Father fearful for son's welfare secures temporary injunction halting his deportation
An Indian man who is extremely concerned about the welfare of his Irish born child has secured a temporary High Court injunction preventing his deportation.
The man, who cannot be identified for legal reasons, has been living in Ireland for almost two years, but was arrested and detained in prison by the Gardai on foot of a deportation order issued by the Minister for Justice.
However the man's lawyers secured an interim injunction halting his removal from the state after the High Court heard the man fears for his son's on going safety.
This is because shortly after his incarceration the child and his mother moved in with another man, whom she had previously been in a relationship with, who it is claimed has a history of drug taking and violence.
The father believes the other man has "no affection or regard" for his son and fears there is a threat to the young boy's well being.
In order to protect his son the man wants to remain in Ireland and has brought proceedings on both his and his son's behalf against the Minister for Justice and Equality Ireland and the Attorney General seeking orders including an injunction preventing his deportation.
He also seeks by way of judicial review declarations that his deportation would be unlawful on grounds including that the Minister has failed to consider his application, made earlier this month, to revoke the deportation order against him.
Counsel for the man Paul O Shea Bl, instructed by solicitor Peter Keatings, told the High Court the child's father came to Ireland in 2015.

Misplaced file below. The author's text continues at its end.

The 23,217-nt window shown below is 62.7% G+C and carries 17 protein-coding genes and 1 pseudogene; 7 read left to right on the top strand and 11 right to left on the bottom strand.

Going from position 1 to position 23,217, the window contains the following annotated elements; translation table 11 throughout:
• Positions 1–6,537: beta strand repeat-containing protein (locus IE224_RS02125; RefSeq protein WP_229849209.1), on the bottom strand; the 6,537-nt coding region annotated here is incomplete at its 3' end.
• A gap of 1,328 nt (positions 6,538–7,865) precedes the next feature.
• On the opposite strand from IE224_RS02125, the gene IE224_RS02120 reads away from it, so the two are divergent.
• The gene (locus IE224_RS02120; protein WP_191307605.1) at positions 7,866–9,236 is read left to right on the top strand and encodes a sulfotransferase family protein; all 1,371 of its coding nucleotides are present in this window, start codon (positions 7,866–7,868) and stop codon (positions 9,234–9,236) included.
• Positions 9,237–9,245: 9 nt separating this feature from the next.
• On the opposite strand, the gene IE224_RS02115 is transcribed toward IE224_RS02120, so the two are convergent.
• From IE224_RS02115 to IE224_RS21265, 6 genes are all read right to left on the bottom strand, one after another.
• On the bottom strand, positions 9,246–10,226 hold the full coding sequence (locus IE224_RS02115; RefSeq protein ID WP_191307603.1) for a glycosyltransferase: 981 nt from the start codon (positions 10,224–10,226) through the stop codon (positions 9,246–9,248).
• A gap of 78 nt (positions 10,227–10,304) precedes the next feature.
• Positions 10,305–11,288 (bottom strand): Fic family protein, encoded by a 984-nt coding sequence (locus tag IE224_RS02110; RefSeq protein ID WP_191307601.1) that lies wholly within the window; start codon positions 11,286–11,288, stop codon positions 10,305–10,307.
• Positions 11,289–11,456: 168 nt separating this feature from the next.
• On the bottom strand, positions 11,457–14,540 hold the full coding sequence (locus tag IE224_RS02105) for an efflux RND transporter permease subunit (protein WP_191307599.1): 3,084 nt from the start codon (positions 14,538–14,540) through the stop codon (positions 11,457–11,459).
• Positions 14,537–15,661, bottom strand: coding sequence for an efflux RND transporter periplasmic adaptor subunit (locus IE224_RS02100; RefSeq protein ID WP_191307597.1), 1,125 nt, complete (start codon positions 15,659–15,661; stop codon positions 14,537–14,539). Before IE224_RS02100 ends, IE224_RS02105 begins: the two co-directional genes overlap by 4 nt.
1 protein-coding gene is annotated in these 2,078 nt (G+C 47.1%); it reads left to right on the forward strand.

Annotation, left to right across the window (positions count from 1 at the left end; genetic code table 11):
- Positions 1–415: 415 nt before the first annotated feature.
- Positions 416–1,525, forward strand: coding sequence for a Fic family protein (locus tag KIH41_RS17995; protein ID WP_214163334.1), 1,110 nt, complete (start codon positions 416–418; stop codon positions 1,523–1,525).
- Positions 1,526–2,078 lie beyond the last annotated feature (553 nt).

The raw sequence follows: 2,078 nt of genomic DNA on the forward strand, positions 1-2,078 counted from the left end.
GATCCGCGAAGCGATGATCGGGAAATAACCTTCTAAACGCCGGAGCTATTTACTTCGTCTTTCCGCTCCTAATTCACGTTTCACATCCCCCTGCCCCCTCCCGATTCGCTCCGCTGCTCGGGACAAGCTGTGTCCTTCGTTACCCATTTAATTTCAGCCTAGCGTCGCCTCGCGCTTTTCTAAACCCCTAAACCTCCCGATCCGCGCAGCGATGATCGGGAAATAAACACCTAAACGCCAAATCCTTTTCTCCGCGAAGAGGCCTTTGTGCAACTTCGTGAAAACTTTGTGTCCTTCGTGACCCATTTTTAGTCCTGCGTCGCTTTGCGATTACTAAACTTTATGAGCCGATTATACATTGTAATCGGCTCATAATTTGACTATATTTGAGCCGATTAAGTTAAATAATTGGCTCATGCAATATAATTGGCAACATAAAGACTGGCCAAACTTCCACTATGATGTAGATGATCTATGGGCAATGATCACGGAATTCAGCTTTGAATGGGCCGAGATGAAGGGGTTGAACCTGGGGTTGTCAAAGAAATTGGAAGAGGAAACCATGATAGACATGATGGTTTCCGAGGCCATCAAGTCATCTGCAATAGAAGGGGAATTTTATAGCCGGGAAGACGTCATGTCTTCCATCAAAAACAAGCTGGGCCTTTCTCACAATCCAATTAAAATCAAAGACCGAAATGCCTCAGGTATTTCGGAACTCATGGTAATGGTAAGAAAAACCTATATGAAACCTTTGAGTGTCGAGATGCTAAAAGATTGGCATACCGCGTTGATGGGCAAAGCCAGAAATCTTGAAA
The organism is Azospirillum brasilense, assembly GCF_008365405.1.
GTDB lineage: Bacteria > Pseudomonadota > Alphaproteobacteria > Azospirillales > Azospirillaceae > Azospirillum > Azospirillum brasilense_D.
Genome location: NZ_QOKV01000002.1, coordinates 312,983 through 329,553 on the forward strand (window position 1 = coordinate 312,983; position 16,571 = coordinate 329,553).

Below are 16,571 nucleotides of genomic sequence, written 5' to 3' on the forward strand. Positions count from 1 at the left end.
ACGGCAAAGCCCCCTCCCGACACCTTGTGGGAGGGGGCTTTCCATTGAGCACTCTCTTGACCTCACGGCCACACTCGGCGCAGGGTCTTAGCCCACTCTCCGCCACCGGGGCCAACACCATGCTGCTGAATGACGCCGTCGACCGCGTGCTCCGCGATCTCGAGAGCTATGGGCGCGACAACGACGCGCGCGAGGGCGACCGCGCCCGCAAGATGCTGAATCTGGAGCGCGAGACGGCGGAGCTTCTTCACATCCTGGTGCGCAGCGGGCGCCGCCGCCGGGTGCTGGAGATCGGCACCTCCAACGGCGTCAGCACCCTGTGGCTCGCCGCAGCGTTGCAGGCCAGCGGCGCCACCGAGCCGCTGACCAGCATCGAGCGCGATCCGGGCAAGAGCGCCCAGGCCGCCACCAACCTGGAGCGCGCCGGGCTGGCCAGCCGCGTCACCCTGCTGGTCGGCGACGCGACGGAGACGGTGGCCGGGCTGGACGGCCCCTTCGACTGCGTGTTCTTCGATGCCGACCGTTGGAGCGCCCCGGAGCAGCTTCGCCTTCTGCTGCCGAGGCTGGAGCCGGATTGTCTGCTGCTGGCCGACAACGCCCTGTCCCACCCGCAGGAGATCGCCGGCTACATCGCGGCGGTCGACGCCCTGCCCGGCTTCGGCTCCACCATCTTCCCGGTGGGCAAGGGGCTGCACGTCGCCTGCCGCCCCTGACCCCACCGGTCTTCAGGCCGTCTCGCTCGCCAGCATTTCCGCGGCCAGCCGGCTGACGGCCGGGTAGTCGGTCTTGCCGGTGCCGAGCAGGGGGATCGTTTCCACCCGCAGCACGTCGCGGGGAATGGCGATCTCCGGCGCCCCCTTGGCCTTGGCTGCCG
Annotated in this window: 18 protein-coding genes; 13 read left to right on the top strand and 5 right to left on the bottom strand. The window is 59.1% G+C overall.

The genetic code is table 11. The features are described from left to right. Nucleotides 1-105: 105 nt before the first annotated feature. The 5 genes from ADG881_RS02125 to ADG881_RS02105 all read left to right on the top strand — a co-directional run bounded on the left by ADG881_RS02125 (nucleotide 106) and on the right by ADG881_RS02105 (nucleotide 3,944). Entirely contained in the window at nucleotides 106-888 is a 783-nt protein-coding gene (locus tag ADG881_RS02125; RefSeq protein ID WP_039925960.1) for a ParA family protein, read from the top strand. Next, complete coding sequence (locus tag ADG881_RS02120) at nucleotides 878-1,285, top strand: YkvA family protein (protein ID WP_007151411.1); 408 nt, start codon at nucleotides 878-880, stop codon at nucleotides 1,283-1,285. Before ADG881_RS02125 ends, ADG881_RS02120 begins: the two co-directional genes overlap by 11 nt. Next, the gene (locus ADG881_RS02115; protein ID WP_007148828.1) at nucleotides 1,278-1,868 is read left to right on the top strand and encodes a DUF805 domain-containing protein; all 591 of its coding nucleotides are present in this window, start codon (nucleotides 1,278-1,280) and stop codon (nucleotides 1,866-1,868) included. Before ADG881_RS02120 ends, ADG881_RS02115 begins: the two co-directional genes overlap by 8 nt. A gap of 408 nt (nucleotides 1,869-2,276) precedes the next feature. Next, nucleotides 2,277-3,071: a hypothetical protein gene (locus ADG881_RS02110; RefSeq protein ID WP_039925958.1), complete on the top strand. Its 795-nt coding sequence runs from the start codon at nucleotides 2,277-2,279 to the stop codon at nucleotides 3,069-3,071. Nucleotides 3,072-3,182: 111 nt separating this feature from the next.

In Ireland the man met and fell in love with a woman, who is an EU national, who became pregnant.
In early 2016 he applied for asylum, but failed to pursue that application because of his relationship and the arrival of their child, who was born late last year.
Counsel said his client had been in a loving relationship, and the couple and their child had resided together.
Sadly difficulties arose after the man's partner got in contact with her ex-boyfriend, who it is claimed has acted violently.
Last month the Gardai had to be called after the ex boyfriend attempted to kick down the door of their house.
Counsel said her contact with him caused difficulties in the relationship.
In early April the child's father was arrested by Gardai and detained in prison on foot of a deportation order.
He did not know when that order was made, but given the change in his circumstances asked the Minister to revoke the order given the fact the man is now the father of an EU citizen child.
His solicitor Mr Keatings wrote to the Minister, but had not received any reply in relation to the revocation application.
Following the father's arrest and detention his partner and child left where they were living and are now residing with her ex-boyfriend.
The child's exposure to the ex boyfriend is of deep concern to the man, and was the reason Mr O'Shea said why the application for an injunction was "urgent."
His client wanted to stay in Ireland, and if permitted to will consider making a guardianship application for access to or custody of his young son.
This, counsel said, would not only be in the best interests of the father but also of the child.
Counsel said the man is of limited means and would find it very difficult to return to Ireland if deported.
The was little chance of his son going to India.
At a vacation sitting of the High Court on Friday afternoon Mr Justice Tony O'Connor said he was satisfied that the man had raised a prima facie case which would merit the granting of an injunction temporarily halting the man's proposed deportation.
The Judge said the injunction, which was granted on an ex parte basis, is to remain in place until Monday, when the case returns before the High Court.
The Judge also adjourned to Monday the man's challenge against the Minister's refusal to consider his bid to have the deportation order revoked.
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